“strips for the masts “ according to parts list are  1x3 walnut board, although plans say 0.5x3  , however either is academic – there isn’t any of either  (see above) .
Metal castings for mast bases very poor, mainmast base broken but repairable, mizzen mast  base totally disintegrated and is unusable.

Feb 25h
Promised wood and missing parts still not received.. Have scratch built the steps and handrails.
Ordered belaying pins and blocks to replace those in the kit ( v.poor) from an internet company and these arrived within two days. Well done! It’s a pity that the importer of this kit doesn’t work like this.
 >>:-( >>:-(

Photo Added - not dtbanks model!


  • Guest
Re: corel endeavour
« Reply #1 on: February 25, 2009, 04:28:18 PM »

I am very sorry to hear of your problems, but I also have the very same opinion of Corel Models, poor wood, poor quality fittings, things missing, lousy instructions, parts don't fit right and absolutely no support from the manufacture. The importer is selling kits not building kits so of course the Corel kits are greatest thing kits ever and everyone else's kit is junk, I think the outer hull planking if it is a dark color it is walnut which is a difficult wood to bend, cut or other wise work with. I have built a few of the Corel kits for other people when they got into them and found out that they were in over their head and usually ending up replacing about 1/4 of the kit's wood due to poor quality. Good luck on your build.

over yonder in Portland Oregon


  • Guest
Re: corel endeavour
« Reply #2 on: February 25, 2009, 06:12:14 PM »

I to have built a coral kit the HMS Victory took me three years to build but did not have the problem's you have encountered the walnut strips I put into boiling water to make them soft and worked very well seems to me you had end of day box >>:-(not doing there job right.
I did not like the sawdust moulded parts very much but with care did work and looked good.
I can understand your frustration and feel coral should take better care and in prove there service as words do get round very quickly
I would buy a coral kit again if needed but would make dam sure all parts and wood are in good condition before starting.
good luck with the build.



  • Guest
Re: corel endeavour
« Reply #3 on: February 26, 2009, 04:42:51 AM »


I also have built the Corel Endeavour. I did not have the problems with the planks splitting. I soaked them first, then shaped them with a hot clothes iron. Supported the planks when gluing with planking screws rather than nailing. I had trouble with bending anything over 1mm thick. I guess laminating thinner pieces would produce a better and easier result.
I also found the slots on the bulkheads needed to be opened out. Instructions are ordinary. Metal fittings broke readily.
I did not have problems with the amount of material supplied.
I have Corels Victory about 1/3 built - lost interest when encountered problems. One day I will finish (maybe....)

I do not think I will buy another of Corels kits. JoKita and Victory models are far far superior, with an expanding range.



  • Guest
Re: corel endeavour
« Reply #4 on: February 26, 2009, 08:19:44 PM »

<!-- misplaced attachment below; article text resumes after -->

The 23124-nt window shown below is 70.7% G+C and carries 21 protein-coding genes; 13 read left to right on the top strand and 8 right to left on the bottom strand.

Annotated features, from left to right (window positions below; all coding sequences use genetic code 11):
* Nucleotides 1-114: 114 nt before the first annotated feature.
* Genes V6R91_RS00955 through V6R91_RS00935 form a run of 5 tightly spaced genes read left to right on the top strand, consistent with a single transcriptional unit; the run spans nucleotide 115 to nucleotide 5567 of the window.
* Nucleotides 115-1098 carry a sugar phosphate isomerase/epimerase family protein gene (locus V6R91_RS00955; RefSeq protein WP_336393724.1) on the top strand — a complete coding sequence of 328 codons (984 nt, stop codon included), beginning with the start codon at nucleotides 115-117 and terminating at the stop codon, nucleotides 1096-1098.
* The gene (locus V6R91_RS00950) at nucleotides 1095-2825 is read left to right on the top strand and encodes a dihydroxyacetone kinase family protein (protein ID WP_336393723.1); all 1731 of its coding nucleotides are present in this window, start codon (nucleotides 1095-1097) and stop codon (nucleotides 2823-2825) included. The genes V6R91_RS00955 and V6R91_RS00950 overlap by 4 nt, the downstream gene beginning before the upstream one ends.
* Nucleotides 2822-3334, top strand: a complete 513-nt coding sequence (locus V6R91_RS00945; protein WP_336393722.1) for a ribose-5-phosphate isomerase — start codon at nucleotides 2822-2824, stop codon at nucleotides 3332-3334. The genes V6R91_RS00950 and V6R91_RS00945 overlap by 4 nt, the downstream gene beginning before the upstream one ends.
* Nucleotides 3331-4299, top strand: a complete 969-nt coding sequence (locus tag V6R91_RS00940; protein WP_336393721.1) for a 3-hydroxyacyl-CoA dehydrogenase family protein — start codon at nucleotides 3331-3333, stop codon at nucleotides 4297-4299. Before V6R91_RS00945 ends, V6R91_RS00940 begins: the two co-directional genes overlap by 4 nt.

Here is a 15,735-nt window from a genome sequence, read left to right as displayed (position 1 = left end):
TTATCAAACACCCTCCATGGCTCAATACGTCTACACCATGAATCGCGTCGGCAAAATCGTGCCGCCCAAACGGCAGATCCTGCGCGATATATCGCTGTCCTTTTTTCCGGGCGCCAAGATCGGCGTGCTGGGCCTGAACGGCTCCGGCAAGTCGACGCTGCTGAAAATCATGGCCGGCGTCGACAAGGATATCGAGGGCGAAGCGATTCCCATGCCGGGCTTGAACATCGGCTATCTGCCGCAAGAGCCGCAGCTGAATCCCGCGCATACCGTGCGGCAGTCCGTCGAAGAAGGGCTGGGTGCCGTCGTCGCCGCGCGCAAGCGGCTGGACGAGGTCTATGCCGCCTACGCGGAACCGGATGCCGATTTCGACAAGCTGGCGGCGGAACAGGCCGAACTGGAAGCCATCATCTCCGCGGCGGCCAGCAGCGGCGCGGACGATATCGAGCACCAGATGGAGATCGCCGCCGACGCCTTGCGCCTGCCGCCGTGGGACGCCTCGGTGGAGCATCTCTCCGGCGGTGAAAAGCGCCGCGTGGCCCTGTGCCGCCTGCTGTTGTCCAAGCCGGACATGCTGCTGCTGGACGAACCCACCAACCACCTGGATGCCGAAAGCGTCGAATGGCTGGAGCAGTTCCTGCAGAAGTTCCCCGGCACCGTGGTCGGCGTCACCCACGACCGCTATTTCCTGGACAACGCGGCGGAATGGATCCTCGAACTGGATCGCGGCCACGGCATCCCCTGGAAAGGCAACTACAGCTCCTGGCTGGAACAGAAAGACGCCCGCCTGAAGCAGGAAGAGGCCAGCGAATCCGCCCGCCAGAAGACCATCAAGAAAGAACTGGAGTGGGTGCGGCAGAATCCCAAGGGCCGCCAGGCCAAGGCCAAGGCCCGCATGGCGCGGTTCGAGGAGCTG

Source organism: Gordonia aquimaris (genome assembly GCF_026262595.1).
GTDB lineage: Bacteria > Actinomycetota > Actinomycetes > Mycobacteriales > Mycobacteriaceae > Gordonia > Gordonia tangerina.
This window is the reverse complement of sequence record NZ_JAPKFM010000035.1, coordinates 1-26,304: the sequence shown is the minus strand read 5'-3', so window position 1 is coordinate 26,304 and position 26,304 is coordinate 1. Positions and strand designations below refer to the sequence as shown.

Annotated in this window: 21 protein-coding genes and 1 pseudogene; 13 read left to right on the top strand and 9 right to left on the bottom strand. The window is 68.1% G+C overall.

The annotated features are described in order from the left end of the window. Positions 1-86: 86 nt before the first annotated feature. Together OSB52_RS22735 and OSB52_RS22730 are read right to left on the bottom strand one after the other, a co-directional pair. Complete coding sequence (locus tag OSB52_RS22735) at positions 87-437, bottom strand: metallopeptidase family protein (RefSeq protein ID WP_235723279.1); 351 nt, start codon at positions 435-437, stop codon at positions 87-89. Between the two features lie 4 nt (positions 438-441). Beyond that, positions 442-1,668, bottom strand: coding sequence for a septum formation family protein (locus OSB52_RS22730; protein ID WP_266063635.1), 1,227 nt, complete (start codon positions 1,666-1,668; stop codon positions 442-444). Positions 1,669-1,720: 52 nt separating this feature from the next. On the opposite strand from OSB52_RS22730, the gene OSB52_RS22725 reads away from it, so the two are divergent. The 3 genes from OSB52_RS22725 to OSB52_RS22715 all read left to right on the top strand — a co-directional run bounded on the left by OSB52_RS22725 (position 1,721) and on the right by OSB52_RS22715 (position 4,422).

david what problems have you come to on the victory may be i can help   :-)


  • Guest
Re: corel endeavour
« Reply #5 on: February 27, 2009, 04:03:02 AM »

I got to the stage of the stern galleries and the bows. they are supposed to have a slight curve in them, but the pieces supplied are too rigid. I have attempted to install them, but gave up. Maybe I will invest in a bit of filler,and paint the model instead of the usual varnish. I am also wary of the sawdust mouldings, so have not touched them yet.

But the Victory is on the shelf for a while. I need to complete JoTika's HMS Snake, then have Victory's HMS Fly waiting, plus a research/plan development. Also am thinking about going into Admiralty type plank on frame building.


  • Guest
Re: corel endeavour
« Reply #6 on: February 27, 2009, 08:48:11 AM »

Plugger, the problem with the stern galleries on the Victory seem to be the same as the stern windows on the Endeavour. They seem to be diecast  and so will not bend. It's interesting that when I brought up this problem on my phone call to the importer he told me  :" metal doesn't bend" - I thanked him for telling me this fact as I have rebuilt two classic cars and assured him that most metal certainly does bend! %%
Die cast however doesn't!
Incidentally as a result of my experiences and a few other problems, my model shop is no longer using this supplier :-))

Edward Pinniger

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Re: corel endeavour
« Reply #7 on: March 04, 2009, 11:51:31 AM »

Many of these wooden kit manufacturers are notoriously bad in terms of accuracy, materials quality and instructions (Billing Boats, Caldercraft/Jotika, Victory and Model Slipway are among the exceptions). A lot of them are substantially inferior in terms of detail, historical and dimensional accuracy to plastic kits of the same subject (for example, other than the excellent Caldercraft kit, I don't think there are any HMS Victory wooden kits which come within a mile of the Heller/Airfix 1/100 kit in any of these respects). Generally I'd steer clear of them unless you're prepared to do a fair amount of extra scratchbuilding/kitbashing work, and have some decent reference material for the subject as well as a good supply of wood, metal and styrene stock!

Constructo are perhaps the worst. I bought a part-built example of their 1/96 steam trawler "Ladysmith" kit on eBay, and it ended up as more of a semi-scratchbuild than a kit build; many of the kit parts are so crude, inaccurate or badly made that it's easier to scratchbuild them (the trawl davits, for example), the quality of the wood is rather dubious, and the instructions poor (though you do get a full-size plan sheet, which helps a lot) For the £20 I paid for it, it was worthwhile as a basis for a "kitbash", but at the £75+ RRP it's a complete ripoff in my opinion. A particularly annoying "feature" of Constructo kits is that almost all the metal parts are hard, brittle zinc castings rather than brass or white metal/pewter, making them very hard to work with.